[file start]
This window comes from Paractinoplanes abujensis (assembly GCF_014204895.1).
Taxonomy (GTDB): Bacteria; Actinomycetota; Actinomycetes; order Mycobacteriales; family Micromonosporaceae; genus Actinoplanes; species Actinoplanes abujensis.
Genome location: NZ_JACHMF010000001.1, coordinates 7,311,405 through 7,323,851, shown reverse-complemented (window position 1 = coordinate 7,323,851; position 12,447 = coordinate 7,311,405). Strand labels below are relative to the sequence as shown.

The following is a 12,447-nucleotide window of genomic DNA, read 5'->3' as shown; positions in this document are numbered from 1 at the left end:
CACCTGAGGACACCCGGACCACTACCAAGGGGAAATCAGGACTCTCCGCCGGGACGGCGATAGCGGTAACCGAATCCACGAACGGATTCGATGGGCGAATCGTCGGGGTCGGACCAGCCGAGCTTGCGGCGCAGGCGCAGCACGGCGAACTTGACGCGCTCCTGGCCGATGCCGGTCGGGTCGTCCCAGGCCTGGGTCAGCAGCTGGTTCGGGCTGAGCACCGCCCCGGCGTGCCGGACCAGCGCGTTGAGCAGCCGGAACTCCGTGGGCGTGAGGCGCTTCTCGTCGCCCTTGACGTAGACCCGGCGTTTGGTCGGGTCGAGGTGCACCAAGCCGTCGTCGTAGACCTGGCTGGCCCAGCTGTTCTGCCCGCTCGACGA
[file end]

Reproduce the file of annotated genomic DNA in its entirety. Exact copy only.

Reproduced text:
This window comes from Paractinoplanes abujensis (assembly GCF_014204895.1).
Taxonomy (GTDB): Bacteria; Actinomycetota; Actinomycetes; order Mycobacteriales; family Micromonosporaceae; genus Actinoplanes; species Actinoplanes abujensis.
Genome location: NZ_JACHMF010000001.1, coordinates 7,311,405 through 7,323,851, shown reverse-complemented (window position 1 = coordinate 7,323,851; position 12,447 = coordinate 7,311,405). Strand labels below are relative to the sequence as shown.

The following is a 12,447-nucleotide window of genomic DNA, read 5'->3' as shown; positions in this document are numbered from 1 at the left end:
CACCTGAGGACACCCGGACCACTACCAAGGGGAAATCAGGACTCTCCGCCGGGACGGCGATAGCGGTAACCGAATCCACGAACGGATTCGATGGGCGAATCGTCGGGGTCGGACCAGCCGAGCTTGCGGCGCAGGCGCAGCACGGCGAACTTGACGCGCTCCTGGCCGATGCCGGTCGGGTCGTCCCAGGCCTGGGTCAGCAGCTGGTTCGGGCTGAGCACCGCCCCGGCGTGCCGGACCAGCGCGTTGAGCAGCCGGAACTCCGTGGGCGTGAGGCGCTTCTCGTCGCCCTTGACGTAGACCCGGCGTTTGGTCGGGTCGAGGTGCACCAAGCCGTCGTCGTAGACCTGGCTGGCCCAGCTGTTCTGCCCGCTCGACGA